PlayStation VR appears to be at a crossroads of sorts. While Sony continues to sell the headset, its presence at their events has been on a steady decline. Where the headset once had a dedicated section during PlayStation press conferences, it now receives just a scant few announcements. Still, that hasn’t stopped third-party developers from working with the headset. First Contact Entertainment is one of those devs and working to bring a tactical first-person shooter to PSVR. We got to go hands-on with Firewall: Zero Hour to see how well a tactical shooter translates to virtual reality.
The demo focused on the multiplayer mode, which pits two teams of four players against one another with one side defending and the other attacking. For the match, the team had us play with the Aim Controller, though did confirm you’ll be able to use other controllers in the full game, including a standard DualShock 4.
Like many other first-person shooters, Firewall has its own version of Create-a-Class. Before each match, players will be able to choose their avatar, customize their weapons, and select various pieces of equipment. Though we only had access to a few guns and attachments in the demo, it did appear that there will be quite a large selection of firearms when the game launches. There also seemed to be a lot of different attachments for each weapon.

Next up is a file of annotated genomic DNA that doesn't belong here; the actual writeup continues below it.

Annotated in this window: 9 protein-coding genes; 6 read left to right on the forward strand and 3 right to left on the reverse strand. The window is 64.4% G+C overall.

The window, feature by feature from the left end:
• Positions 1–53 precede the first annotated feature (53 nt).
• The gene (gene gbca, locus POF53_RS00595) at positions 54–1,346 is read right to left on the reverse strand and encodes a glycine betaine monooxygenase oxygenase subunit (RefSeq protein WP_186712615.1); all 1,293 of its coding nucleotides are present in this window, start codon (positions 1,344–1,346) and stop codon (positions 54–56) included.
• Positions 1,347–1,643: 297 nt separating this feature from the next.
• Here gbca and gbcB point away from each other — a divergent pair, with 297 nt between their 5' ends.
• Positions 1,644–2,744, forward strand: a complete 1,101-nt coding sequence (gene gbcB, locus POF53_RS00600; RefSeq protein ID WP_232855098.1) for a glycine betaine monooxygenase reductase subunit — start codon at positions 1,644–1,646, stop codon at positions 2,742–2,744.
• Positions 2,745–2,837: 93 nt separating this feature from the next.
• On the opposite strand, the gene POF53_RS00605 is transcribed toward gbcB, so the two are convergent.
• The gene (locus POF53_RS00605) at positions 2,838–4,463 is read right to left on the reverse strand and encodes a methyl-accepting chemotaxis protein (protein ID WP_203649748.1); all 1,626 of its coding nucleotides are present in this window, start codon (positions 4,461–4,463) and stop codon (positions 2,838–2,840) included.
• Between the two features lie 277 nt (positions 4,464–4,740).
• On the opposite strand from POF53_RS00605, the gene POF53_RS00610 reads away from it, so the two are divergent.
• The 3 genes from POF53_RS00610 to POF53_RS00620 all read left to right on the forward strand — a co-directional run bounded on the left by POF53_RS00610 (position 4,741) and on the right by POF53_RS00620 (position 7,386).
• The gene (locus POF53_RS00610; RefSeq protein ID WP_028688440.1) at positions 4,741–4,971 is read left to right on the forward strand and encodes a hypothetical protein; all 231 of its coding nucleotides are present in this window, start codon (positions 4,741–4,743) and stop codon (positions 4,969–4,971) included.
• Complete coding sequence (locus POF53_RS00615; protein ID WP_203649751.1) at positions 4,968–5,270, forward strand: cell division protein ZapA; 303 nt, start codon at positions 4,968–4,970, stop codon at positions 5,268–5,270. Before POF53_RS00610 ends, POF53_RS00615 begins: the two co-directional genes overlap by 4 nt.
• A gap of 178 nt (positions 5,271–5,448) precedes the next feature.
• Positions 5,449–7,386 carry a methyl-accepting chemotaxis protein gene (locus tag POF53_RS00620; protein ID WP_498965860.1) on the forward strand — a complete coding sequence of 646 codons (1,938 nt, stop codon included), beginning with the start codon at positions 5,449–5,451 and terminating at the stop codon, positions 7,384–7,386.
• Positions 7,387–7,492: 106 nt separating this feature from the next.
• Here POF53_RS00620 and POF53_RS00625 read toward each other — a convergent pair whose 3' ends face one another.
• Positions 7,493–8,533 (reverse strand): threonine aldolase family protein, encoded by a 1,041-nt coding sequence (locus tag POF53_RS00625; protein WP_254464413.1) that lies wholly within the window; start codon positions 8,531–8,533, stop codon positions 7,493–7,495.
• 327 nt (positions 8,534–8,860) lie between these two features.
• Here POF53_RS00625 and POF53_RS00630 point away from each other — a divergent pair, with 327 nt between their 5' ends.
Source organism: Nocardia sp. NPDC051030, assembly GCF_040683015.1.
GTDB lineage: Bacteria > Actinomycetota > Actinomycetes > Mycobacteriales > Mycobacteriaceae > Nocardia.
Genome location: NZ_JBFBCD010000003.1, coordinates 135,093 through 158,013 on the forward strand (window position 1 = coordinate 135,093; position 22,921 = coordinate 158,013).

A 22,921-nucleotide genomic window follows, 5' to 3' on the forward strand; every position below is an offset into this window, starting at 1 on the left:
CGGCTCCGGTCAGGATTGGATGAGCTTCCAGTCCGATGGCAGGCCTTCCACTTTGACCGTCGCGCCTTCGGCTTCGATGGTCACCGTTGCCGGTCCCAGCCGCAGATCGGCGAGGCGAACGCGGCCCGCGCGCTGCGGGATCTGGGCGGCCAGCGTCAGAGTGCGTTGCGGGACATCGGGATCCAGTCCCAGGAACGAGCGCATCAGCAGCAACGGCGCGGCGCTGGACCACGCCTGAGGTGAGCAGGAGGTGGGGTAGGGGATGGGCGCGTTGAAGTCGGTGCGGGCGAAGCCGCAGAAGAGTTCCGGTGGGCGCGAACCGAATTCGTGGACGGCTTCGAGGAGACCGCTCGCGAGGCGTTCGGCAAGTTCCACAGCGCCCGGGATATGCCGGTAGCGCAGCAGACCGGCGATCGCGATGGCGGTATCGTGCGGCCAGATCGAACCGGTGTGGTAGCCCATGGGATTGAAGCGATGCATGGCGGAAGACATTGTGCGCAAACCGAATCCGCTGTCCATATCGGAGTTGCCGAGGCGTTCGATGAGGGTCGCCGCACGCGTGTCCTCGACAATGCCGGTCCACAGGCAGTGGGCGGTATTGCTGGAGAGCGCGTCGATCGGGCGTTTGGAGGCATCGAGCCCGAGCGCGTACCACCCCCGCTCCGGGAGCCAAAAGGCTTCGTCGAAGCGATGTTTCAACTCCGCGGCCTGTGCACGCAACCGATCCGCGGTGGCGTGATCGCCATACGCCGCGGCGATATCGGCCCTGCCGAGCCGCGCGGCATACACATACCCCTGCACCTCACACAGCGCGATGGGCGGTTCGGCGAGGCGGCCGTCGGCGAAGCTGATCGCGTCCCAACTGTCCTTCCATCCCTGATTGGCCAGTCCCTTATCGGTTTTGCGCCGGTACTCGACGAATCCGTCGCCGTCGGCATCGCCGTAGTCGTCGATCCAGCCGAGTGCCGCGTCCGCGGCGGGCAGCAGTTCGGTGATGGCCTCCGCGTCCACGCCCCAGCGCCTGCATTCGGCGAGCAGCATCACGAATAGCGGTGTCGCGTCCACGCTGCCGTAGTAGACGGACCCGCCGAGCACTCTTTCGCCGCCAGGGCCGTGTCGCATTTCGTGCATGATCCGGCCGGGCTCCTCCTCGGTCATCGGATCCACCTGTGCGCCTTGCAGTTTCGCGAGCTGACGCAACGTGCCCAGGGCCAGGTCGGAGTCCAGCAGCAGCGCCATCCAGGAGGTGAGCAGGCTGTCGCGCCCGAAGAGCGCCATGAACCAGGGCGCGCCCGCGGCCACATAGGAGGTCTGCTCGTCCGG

The bigger question is the role the different avatars play in-game. As the game appears so much like Tom Clancy’s Rainbow Six Siege on the surface, we wondered whether each character in Firewall would service a unique purpose. However, First Contact wasn’t ready to discuss this yet. The game does manage to differentiate itself from its peers through its weapon customization. While Siege focuses on variety through its operators and their unique abilities, Firewall presents variety through its various weapons.
The Aim controller, as silly as it looks, remains a reliable accessory for first-person shooters. At E3 2016, Farpoint proved how effective a VR first-person shooter could be by having a gun-shamed accessory like this, and Firewall is attempting to mimic its success. So far, it’s doing it very well. Pulling up the Aim controller to ADS, quietly peeking around corners, and ducking feels natural. The only part of the combat that feels awkward with the Aim controller is throwing grenades, which feels unnatural while holding the accessory. Nor does controlling the camera feel as smooth as in Farpoint, which tracked the movement of the Aim controller. It’ll be interesting to see how other controllers work with the game.
PlayStation VR may be slowly losing its place at Sony conferences, but developers like First Contact Entertainment are working to keep the platform healthy. VR has always felt like a natural fit for first-person shooters and Firewall: Zero Hour looks poised to give players a solid VR multiplayer shooter. The game feels good with the Aim controller in your hands and the quick matches provide plenty of moments of excitement. It remains to be seen if Firewall: Zero Hour will be a killer app for PS VR, but current owners should have a blast with this shooter.
Firewall: Zero Hour is out later in 2018 on PS VR.